Data centre end user take-up has more than doubled since 2013, says new research
Thu 7 Aug 2014
End user take-up in UK data centres has more than doubled in the first half of 2014 compared to the same period last year, according to recent research by GVA Connect, specialist data centre property advisers.
“With continued acquisition by data centre operators through 2013 and a sharp increase of end user take up in Q1/2014, our research shows […] take up of both co-location and wholesale data centre space by end users which is rewarding those commitments by operators to expand existing sites as well as developing new sites,” said Charles Carden, director at GVA Connect.
Compared to 2013, total take-up by operators and end users, such as corporate occupiers, government agencies and IT integrators, has increased by 14% in the first half of this year. Carden also revealed that end user “transaction volumes […] increased significantly,” more than doubling from a total of 13MW in H1/2013 to 30MW in H1/2014.
The research from the property advisers also showed London and the South East as leaders in the field, with nearly 70% of the UK’s total take-up in the first half of 2014 being located within a short distance from the City of London.
GVA Connect predicts West Thurrock will be the next major outer-London data centre hotspot, thanks to its offering of high quality, high power and fully approved sites offering shell and core options, as well as fully fitted centres.
Gateway Data Centre was cited by GVA Connect as one these advanced facilities. Offering 86,000 square feet of designed data hall space and up to 50MVA of diverse power, they suggested that the campus is ideally suited for those requiring medium to high density use. The site, based in the West Thurrock area, is also well connected, at only 2.0ms round trip latency to Central London.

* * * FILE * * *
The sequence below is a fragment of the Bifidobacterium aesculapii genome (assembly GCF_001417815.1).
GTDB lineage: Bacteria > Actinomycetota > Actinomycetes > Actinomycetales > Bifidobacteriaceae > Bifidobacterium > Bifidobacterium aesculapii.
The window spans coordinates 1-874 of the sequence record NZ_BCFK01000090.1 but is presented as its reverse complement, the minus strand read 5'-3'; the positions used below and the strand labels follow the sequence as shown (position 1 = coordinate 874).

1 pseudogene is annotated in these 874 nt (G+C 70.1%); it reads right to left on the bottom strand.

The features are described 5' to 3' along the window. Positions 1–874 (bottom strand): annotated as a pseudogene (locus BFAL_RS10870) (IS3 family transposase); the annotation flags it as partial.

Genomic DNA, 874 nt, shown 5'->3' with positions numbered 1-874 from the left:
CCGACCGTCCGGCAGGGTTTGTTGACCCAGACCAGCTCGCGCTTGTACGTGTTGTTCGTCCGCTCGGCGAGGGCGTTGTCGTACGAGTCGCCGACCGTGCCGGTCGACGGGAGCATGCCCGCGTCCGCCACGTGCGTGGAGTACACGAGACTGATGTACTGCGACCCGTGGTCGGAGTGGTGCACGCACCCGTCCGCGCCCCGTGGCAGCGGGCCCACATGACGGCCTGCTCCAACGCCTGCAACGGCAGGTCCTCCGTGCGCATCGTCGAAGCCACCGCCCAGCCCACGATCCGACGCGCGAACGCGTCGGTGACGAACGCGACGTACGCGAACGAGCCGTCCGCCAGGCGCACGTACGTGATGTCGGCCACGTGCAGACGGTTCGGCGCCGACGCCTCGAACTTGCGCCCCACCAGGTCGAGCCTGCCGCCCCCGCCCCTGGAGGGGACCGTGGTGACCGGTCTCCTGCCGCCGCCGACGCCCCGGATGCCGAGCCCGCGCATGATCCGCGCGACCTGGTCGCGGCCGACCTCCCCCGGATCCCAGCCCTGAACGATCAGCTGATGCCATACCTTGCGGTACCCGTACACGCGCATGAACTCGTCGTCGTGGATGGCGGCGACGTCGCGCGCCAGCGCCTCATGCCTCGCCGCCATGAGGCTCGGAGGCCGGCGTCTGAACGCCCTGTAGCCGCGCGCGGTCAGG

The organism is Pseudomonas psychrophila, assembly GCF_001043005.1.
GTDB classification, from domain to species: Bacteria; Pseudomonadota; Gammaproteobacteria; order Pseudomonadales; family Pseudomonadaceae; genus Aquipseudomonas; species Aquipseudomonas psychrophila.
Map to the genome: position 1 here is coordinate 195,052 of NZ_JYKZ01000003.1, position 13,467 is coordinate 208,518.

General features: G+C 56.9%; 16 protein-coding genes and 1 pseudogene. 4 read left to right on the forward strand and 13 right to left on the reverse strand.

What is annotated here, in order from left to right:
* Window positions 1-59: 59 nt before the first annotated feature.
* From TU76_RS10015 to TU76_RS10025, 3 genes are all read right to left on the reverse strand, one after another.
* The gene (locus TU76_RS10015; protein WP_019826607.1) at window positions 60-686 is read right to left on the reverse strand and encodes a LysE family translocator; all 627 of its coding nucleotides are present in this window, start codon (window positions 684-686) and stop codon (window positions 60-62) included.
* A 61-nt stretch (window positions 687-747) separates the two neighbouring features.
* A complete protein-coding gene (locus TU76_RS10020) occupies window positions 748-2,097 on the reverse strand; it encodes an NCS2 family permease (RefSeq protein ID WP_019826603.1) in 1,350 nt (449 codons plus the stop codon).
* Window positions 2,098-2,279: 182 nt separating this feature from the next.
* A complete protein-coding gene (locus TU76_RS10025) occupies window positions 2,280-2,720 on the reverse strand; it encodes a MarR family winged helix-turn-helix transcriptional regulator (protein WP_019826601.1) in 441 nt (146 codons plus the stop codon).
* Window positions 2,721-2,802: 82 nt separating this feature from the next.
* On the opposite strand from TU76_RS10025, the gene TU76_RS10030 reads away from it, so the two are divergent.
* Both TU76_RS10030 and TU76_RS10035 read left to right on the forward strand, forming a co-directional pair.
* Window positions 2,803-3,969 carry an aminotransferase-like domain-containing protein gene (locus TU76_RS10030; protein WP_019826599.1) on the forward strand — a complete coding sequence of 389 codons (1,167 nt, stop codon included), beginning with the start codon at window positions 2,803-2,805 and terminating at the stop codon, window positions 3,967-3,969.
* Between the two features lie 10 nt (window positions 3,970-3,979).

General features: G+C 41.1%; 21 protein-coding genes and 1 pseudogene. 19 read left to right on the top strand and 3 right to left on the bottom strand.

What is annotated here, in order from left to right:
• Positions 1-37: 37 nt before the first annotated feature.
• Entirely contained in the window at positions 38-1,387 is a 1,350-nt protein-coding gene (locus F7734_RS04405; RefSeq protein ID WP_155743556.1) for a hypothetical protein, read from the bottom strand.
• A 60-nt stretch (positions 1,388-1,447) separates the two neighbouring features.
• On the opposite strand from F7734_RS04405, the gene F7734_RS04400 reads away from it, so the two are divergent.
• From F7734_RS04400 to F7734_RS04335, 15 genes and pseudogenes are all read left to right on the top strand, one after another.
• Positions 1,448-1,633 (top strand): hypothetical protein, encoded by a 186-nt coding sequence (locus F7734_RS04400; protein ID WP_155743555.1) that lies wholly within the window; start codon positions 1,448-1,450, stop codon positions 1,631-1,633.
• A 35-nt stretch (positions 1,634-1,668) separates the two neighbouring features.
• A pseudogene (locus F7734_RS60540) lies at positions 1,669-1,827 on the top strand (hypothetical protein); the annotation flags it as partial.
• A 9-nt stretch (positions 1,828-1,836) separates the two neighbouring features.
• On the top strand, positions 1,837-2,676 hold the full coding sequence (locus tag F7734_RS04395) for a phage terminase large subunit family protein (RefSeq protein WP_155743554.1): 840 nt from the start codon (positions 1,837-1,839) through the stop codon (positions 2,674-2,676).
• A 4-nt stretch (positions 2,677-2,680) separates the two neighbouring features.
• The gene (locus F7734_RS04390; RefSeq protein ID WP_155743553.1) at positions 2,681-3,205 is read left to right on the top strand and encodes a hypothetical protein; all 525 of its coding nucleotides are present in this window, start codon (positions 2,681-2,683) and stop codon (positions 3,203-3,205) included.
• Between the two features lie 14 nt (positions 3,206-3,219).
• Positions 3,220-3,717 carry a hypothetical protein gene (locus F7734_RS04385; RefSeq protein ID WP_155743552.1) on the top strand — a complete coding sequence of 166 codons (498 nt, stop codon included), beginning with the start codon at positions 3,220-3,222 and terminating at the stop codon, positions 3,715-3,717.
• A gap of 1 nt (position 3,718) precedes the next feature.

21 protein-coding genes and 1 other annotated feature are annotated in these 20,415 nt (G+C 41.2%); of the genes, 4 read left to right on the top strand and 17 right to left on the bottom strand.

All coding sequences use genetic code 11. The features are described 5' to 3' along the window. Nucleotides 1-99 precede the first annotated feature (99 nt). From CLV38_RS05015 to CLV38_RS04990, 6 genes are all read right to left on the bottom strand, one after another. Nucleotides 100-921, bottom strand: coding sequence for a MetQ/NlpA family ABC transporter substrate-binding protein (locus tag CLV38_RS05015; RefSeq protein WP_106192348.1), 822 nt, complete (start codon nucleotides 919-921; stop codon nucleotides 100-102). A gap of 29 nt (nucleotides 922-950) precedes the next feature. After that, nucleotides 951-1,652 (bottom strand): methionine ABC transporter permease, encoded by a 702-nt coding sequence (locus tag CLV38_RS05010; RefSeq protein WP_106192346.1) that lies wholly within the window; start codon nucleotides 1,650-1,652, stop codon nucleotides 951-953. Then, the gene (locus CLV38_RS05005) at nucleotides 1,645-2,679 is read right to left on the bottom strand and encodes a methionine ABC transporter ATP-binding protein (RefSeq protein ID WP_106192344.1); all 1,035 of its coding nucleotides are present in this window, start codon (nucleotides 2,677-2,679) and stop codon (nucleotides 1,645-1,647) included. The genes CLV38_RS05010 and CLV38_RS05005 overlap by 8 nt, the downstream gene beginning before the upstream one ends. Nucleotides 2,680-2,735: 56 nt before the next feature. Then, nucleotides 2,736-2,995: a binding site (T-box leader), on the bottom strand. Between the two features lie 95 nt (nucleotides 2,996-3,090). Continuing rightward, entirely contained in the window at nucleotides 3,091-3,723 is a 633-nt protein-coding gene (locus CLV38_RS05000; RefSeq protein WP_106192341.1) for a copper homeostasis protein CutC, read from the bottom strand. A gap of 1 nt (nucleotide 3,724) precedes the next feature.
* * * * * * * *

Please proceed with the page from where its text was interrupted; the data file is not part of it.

The research also identified a trend for IT outsourcing which is set to grow as the volume of end user demand, and a reduced timeframe for delivery, spark further development of new sites over the final half of 2014.
According to Simon Campbell-Whyte, executive director at the Data Centre Alliance, the “GVA’s report shows welcome evidence of growing economic confidence and also the UK’s standing as a world class player in the digital services sector.”
“It is also good to see that organisations are realising the strong technical and economic arguments to move to efficient data centres that can meet their needs for service availability, operational professionalism, energy efficiency and security,” said Campbell-Whyte.
“This indicates that more businesses are following the correct advice by keeping a close eye on key data centre cost parameters like energy consumption, although ICT energy managers still have much more to do in this area, whilst data centres need to ensure they provide more trusted information to help clients make robust business cases to implement change,” he added.